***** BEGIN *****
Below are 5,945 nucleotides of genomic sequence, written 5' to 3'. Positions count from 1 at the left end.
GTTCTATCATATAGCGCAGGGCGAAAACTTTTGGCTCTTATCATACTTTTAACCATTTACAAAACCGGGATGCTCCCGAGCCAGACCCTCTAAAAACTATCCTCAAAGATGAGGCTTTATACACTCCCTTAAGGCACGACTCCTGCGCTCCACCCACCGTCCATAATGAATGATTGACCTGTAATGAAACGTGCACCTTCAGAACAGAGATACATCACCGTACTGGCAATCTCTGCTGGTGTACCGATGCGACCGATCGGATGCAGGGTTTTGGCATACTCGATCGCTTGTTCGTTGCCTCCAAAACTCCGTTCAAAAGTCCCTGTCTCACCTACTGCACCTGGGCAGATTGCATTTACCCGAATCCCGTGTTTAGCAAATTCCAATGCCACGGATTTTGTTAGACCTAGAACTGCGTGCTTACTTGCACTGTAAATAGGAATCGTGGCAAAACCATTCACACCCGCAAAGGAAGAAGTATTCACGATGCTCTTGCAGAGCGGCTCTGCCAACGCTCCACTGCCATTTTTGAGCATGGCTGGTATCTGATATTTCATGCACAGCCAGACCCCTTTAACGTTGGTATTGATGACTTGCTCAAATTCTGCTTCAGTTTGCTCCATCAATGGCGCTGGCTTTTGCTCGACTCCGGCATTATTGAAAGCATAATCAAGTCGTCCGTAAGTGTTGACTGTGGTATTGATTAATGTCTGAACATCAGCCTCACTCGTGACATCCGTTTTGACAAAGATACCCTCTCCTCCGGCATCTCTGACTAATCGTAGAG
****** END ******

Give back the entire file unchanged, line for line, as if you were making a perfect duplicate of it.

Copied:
Below are 5,945 nucleotides of genomic sequence, written 5' to 3'. Positions count from 1 at the left end.
GTTCTATCATATAGCGCAGGGCGAAAACTTTTGGCTCTTATCATACTTTTAACCATTTACAAAACCGGGATGCTCCCGAGCCAGACCCTCTAAAAACTATCCTCAAAGATGAGGCTTTATACACTCCCTTAAGGCACGACTCCTGCGCTCCACCCACCGTCCATAATGAATGATTGACCTGTAATGAAACGTGCACCTTCAGAACAGAGATACATCACCGTACTGGCAATCTCTGCTGGTGTACCGATGCGACCGATCGGATGCAGGGTTTTGGCATACTCGATCGCTTGTTCGTTGCCTCCAAAACTCCGTTCAAAAGTCCCTGTCTCACCTACTGCACCTGGGCAGATTGCATTTACCCGAATCCCGTGTTTAGCAAATTCCAATGCCACGGATTTTGTTAGACCTAGAACTGCGTGCTTACTTGCACTGTAAATAGGAATCGTGGCAAAACCATTCACACCCGCAAAGGAAGAAGTATTCACGATGCTCTTGCAGAGCGGCTCTGCCAACGCTCCACTGCCATTTTTGAGCATGGCTGGTATCTGATATTTCATGCACAGCCAGACCCCTTTAACGTTGGTATTGATGACTTGCTCAAATTCTGCTTCAGTTTGCTCCATCAATGGCGCTGGCTTTTGCTCGACTCCGGCATTATTGAAAGCATAATCAAGTCGTCCGTAAGTGTTGACTGTGGTATTGATTAATGTCTGAACATCAGCCTCACTCGTGACATCCGTTTTGACAAAGATACCCTCTCCTCCGGCATCTCTGACTAATCGTAGAG